All you need as a pedestrian is TWO things...and take my word for it, you want these two things. SKIPANTS and an UMBRELLA. Then you're set. Invest in these and you can go anywhere in comfort walking.

As a biker...I personally don't bike. But you can bike in the winter. We have a LOT of winter bikers in Saskatoon. Just research it, it's quite easy to do really.

But bikers, for the LOVE OF GOD, stay OFF the sidewalks!! GAH!

The bus. OK, waiting in the cold for the bus can suck, but hey, whatever! The longest I ever wait is 15 minutes. The U of S has a mandatory bus pass for all undergrads, so if you have that...USE it! It's not even a profit maker for city transit. It's a zero profit venture to increase ridership and help the environment.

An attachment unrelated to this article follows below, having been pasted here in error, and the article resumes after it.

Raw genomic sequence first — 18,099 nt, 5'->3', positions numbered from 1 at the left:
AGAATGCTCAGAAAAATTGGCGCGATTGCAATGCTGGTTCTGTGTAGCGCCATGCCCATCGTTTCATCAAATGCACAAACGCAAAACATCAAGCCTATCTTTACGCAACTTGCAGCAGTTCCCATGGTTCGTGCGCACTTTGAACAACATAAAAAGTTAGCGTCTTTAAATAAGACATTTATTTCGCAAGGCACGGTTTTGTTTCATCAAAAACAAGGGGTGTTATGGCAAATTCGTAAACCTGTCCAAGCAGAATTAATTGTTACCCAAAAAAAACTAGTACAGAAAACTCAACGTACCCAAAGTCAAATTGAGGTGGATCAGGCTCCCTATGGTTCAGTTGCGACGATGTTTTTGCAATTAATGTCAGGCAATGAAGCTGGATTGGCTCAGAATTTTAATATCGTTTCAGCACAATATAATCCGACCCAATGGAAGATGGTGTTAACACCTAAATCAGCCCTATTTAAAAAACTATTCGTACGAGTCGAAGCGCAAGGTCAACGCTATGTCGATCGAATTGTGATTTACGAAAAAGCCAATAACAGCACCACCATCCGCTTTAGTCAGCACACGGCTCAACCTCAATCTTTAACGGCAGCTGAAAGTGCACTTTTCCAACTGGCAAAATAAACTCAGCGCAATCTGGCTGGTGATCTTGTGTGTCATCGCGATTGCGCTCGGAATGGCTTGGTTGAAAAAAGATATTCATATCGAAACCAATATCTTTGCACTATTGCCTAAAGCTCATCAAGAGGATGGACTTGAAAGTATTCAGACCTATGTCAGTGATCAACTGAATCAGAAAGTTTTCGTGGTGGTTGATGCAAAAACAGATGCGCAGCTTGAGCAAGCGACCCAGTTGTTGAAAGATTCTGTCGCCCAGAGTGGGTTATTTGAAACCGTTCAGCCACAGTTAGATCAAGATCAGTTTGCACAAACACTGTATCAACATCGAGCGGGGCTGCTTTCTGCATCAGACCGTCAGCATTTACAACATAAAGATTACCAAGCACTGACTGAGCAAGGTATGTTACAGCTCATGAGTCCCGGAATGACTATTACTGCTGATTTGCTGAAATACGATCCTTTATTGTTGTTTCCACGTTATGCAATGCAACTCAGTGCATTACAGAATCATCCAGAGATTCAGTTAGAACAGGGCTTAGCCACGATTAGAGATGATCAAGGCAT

The provincial bus, STC for going on longer trips...it rocks. It'll get you through any weather. And here's a tip...on the wheelchair accessible buses, go for the...I think it's the 4th or 5th seat behind the driver. That's the seats they take out if there's someone in a wheelchair on the bus. So you get EXTRA leg room!! It's great!

I'll shut up now and let someone else comment :)

Pilot said...

thaks shan, good input.

domestikus said...

Wow. Two mentions in as many posts. Aren't I special. And I do like the ego-stroking quality of having my name in the same sentence as inspiration.

I'd have to agree with Shanna here on the walking thing. I walk to and from work everyday. I have done with this and two of the last three jobs I've had. Sometimes I wonder if my car dying on me on that lonely Saskatchewan highway might have been the best thing to ever happen to me.

Over here in England, my friends are taxi hounds. I don't really understand it. One of my friends, who is physically capable (moreso than I) of walking the twenty minutes to and from work takes a taxi every time, spending about £6 a day on fares. Silly. He thinks I'm crazy for walking. I just don't get it.